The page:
At the end of the conveyor belt 35, an idler conveyor 37 is provided to bridge the gap between the belt 35 and the two pairs of rollers 21/22 and 23/24, which are identical in form and operation to those of FIGS. 1 and 2, and will not be further described.

In operation, a consolidated sheet 38 is placed on the conveyor belt 35, moved into the infra red over, heated until the thermoplastic is molten, and then passed through the two sets of rollers 21/22 and 23/24

It will be appreciated that the fibers will already have been wetted by the plastic when a consolidated sheet is used as a starting material The use of the nip and metering rollers however, ensures that the structure is homogeneous and porous for future use.

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Non-Patent Citations
Reference
1"Fibre Foam", Turner & Cogswell, 1976, presented at VIIth International Congress on Rheology in Sweden, Aug. 23-Aug. 27, 1976.
2"Paints and Varnishes--Determination of Flow Time by Use of Flow Cups", International Standard ISO 2431, 1984.
3"Part A6, Determination of Flow Time by Use of Flow Cups", British Standards Institution, 1984.
4"Polymer Processing", James M. McKelvey, 1962.
5 *1004 Abstracts Bulletin of the Institute of Paper Chemistry, vol. 53 (1982), Aug., No. 2, Appleton, Wisc., U.S.A.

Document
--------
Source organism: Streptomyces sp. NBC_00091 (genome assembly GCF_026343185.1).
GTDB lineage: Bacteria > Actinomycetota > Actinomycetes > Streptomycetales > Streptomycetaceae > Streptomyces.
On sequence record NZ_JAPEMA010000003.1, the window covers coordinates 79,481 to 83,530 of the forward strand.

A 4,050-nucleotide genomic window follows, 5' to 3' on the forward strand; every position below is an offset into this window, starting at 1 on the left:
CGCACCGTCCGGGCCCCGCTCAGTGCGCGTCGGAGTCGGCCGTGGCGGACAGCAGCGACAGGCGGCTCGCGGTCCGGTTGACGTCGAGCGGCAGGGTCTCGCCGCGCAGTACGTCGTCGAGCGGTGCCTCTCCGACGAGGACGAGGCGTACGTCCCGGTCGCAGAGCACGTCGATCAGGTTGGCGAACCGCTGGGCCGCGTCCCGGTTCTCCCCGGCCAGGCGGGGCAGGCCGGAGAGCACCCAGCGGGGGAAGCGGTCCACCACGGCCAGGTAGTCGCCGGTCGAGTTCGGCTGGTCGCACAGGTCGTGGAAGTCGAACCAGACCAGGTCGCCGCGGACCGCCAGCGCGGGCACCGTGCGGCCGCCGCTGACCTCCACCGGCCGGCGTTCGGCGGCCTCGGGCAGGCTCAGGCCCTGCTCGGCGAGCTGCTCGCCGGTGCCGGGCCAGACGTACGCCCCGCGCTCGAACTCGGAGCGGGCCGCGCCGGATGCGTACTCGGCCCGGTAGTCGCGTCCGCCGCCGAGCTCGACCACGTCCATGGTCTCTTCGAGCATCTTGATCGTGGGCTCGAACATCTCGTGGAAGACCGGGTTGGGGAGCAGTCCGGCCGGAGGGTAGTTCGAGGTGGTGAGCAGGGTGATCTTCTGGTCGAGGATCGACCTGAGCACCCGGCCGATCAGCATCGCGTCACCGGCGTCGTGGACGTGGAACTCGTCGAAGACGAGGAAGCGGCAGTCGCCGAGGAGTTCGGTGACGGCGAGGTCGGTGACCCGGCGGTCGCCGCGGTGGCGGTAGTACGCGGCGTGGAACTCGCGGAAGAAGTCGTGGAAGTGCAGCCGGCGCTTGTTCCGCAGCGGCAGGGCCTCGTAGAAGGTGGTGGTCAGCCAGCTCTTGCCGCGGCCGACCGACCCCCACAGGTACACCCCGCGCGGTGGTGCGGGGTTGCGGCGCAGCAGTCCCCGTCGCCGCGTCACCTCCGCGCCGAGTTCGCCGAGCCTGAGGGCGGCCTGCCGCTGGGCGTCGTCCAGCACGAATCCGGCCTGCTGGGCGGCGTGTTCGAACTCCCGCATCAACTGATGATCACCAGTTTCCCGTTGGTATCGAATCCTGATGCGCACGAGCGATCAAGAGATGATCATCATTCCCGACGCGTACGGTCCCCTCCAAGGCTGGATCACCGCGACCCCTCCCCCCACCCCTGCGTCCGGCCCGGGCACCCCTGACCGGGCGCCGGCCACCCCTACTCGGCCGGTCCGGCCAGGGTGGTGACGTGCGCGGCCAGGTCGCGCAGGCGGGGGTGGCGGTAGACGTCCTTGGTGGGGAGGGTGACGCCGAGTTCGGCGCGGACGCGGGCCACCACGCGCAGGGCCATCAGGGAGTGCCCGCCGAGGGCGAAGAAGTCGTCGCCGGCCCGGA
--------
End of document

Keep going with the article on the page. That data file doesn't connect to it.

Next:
6 *Fibre Foam , Turner & Cogswell, 1976, presented at VIIth International Congress on Rheology in Sweden, Aug. 23 Aug. 27, 1976.
7 *Paints and Varnishes Determination of Flow Time by Use of Flow Cups , International Standard ISO 2431, 1984.
8 *Part A6, Determination of Flow Time by Use of Flow Cups , British Standards Institution, 1984.
9 *Polymer Processing , James M. McKelvey, 1962.
10 *Siemens AG Digest, Abstract 24 181 Q.
Referenced by
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US5053449 *Nov 29, 1988Oct 1, 1991The Wiggins Teape Group LimitedPlastics material
US5269994 *Apr 10, 1992Dec 14, 1993Basf CorporationNonwoven bonding technique
US5492580 *Sep 13, 1994Feb 20, 1996Gates Formed-Fibre Products, Inc.Compressing a heated batt to liquefying the second thermoplastic fiber and encapsulating the first fiber
US6458299 *Apr 17, 2000Oct 1, 2002Wacker Chemie GmbhProduction of fiber webs by the airlaid process
US7132025Mar 9, 2002Nov 7, 2006Quadrant Plastic Composites AgMethod of producing a thick, thermoformable, fiber-reinforced semi-finished product
US7244501Mar 26, 2004Jul 17, 2007Azdel, Inc.Fiber reinforced thermoplastic sheets with surface coverings